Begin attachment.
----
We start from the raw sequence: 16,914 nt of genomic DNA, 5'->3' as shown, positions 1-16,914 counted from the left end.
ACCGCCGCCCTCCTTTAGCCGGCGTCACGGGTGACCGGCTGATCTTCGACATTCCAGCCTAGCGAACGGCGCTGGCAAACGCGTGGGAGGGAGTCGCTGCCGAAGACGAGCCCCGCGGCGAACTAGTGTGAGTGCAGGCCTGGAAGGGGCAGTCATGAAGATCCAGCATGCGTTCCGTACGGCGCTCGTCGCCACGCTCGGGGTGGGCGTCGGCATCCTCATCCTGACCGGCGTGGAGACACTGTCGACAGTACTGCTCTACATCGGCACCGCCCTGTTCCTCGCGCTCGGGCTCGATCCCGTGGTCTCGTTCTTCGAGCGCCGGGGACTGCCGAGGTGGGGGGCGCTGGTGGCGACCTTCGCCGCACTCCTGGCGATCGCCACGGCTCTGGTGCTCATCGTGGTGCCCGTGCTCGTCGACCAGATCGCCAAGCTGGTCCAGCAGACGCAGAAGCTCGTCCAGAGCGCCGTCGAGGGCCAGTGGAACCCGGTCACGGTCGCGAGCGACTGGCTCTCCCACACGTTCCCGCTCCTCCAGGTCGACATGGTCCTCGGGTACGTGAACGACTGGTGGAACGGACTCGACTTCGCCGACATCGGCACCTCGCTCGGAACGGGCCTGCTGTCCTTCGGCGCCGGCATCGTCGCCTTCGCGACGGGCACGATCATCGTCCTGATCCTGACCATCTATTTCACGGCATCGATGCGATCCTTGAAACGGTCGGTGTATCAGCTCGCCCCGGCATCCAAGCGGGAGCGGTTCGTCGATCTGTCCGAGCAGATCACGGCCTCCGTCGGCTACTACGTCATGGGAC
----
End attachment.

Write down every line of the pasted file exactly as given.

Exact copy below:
We start from the raw sequence: 16,914 nt of genomic DNA, 5'->3' as shown, positions 1-16,914 counted from the left end.
ACCGCCGCCCTCCTTTAGCCGGCGTCACGGGTGACCGGCTGATCTTCGACATTCCAGCCTAGCGAACGGCGCTGGCAAACGCGTGGGAGGGAGTCGCTGCCGAAGACGAGCCCCGCGGCGAACTAGTGTGAGTGCAGGCCTGGAAGGGGCAGTCATGAAGATCCAGCATGCGTTCCGTACGGCGCTCGTCGCCACGCTCGGGGTGGGCGTCGGCATCCTCATCCTGACCGGCGTGGAGACACTGTCGACAGTACTGCTCTACATCGGCACCGCCCTGTTCCTCGCGCTCGGGCTCGATCCCGTGGTCTCGTTCTTCGAGCGCCGGGGACTGCCGAGGTGGGGGGCGCTGGTGGCGACCTTCGCCGCACTCCTGGCGATCGCCACGGCTCTGGTGCTCATCGTGGTGCCCGTGCTCGTCGACCAGATCGCCAAGCTGGTCCAGCAGACGCAGAAGCTCGTCCAGAGCGCCGTCGAGGGCCAGTGGAACCCGGTCACGGTCGCGAGCGACTGGCTCTCCCACACGTTCCCGCTCCTCCAGGTCGACATGGTCCTCGGGTACGTGAACGACTGGTGGAACGGACTCGACTTCGCCGACATCGGCACCTCGCTCGGAACGGGCCTGCTGTCCTTCGGCGCCGGCATCGTCGCCTTCGCGACGGGCACGATCATCGTCCTGATCCTGACCATCTATTTCACGGCATCGATGCGATCCTTGAAACGGTCGGTGTATCAGCTCGCCCCGGCATCCAAGCGGGAGCGGTTCGTCGATCTGTCCGAGCAGATCACGGCCTCCGTCGGCTACTACGTCATGGGAC